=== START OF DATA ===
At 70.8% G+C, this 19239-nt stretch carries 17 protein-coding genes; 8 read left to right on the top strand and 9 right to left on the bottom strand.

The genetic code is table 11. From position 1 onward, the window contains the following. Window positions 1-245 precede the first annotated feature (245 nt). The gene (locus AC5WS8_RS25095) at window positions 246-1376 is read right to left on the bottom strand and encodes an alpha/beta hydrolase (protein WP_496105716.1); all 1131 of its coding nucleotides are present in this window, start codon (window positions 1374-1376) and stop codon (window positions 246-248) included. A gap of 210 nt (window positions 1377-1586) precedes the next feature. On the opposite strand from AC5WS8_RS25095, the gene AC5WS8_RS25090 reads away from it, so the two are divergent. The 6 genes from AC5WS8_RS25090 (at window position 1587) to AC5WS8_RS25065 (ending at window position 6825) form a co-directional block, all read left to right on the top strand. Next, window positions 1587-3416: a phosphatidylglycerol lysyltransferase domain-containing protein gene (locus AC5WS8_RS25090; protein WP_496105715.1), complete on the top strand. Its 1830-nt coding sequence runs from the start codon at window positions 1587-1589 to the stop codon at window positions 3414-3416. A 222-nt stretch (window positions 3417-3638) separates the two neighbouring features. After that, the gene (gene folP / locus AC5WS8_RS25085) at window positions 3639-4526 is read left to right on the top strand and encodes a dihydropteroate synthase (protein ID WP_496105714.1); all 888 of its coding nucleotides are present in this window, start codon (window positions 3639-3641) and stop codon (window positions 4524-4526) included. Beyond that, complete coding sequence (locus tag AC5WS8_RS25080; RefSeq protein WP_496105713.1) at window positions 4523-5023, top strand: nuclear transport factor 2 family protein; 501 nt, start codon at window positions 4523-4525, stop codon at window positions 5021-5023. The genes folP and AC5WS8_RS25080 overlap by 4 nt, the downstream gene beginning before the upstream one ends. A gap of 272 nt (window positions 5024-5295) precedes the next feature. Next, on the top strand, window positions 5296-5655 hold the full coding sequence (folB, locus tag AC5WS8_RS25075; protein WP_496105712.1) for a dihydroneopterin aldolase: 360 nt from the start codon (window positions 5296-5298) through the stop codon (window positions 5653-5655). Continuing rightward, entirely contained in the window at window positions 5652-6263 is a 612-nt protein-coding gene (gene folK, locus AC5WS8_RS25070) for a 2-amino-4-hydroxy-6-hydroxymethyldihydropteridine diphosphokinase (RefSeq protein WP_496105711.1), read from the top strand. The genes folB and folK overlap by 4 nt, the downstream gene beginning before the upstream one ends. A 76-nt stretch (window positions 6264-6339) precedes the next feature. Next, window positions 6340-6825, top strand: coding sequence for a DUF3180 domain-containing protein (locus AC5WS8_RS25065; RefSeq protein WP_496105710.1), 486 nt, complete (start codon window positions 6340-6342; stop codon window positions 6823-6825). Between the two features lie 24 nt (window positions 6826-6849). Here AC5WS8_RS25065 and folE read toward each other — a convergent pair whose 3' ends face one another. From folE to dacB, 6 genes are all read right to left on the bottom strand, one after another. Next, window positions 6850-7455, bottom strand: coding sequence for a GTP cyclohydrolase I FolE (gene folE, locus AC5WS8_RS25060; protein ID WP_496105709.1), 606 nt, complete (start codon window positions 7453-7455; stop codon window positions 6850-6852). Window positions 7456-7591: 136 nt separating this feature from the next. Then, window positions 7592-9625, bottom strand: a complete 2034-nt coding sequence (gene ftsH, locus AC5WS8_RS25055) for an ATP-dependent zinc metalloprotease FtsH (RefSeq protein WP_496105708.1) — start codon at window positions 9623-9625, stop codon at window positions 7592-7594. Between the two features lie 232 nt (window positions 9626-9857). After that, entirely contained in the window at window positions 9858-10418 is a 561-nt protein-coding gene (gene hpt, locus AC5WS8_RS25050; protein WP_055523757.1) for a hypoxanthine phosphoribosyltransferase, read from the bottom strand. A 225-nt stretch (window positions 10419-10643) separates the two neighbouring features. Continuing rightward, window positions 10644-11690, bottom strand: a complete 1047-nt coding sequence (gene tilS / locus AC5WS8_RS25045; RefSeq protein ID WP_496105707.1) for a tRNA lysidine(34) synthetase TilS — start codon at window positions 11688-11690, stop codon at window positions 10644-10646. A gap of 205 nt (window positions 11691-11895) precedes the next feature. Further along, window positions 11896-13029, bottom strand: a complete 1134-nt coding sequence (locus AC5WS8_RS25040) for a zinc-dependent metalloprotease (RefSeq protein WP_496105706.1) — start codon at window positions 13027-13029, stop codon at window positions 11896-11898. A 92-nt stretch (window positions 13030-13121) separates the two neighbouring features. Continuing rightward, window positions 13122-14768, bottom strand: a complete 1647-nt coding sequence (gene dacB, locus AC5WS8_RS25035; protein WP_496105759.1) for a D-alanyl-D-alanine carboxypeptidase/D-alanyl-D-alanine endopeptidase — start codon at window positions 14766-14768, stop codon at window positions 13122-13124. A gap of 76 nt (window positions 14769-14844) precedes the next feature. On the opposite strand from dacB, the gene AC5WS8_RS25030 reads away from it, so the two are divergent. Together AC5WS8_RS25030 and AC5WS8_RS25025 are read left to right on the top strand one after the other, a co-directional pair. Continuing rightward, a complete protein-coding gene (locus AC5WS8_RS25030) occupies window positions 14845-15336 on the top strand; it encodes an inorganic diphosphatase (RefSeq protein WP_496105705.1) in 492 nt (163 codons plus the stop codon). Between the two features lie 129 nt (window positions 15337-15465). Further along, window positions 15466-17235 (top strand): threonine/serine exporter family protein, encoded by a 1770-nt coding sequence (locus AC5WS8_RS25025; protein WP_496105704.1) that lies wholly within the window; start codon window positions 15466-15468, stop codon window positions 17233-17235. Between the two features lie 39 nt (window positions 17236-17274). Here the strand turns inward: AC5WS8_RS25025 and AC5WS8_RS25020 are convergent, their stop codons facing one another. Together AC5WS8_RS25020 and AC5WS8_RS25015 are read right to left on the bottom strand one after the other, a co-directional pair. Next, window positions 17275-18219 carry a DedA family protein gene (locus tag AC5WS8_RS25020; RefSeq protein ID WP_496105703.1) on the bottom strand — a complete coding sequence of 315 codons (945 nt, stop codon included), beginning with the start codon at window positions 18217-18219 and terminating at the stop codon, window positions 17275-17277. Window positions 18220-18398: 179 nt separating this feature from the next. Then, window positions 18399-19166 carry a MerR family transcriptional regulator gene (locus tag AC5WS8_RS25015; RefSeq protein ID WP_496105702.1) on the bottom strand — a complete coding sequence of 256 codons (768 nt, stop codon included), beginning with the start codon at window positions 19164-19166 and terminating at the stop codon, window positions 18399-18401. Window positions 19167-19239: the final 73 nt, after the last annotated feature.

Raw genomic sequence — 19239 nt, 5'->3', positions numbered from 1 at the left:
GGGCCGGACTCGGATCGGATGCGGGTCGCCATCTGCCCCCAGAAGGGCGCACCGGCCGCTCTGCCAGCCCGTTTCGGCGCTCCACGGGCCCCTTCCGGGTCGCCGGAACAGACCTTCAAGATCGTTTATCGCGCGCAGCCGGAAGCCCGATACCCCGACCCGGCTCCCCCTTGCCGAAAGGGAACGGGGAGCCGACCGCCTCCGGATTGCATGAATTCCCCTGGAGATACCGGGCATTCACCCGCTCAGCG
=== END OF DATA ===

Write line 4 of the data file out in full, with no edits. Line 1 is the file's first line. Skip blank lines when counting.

GGGCCGGACTCGGATCGGATGCGGGTCGCCATCTGCCCCCAGAAGGGCGCACCGGCCGCTCTGCCAGCCCGTTTCGGCGCTCCACGGGCCCCTTCCGGGTCGCCGGAACAGACCTTCAAGATCGTTTATCGCGCGCAGCCGGAAGCCCGATACCCCGACCCGGCTCCCCCTTGCCGAAAGGGAACGGGGAGCCGACCGCCTCCGGATTGCATGAATTCCCCTGGAGATACCGGGCATTCACCCGCTCAGCG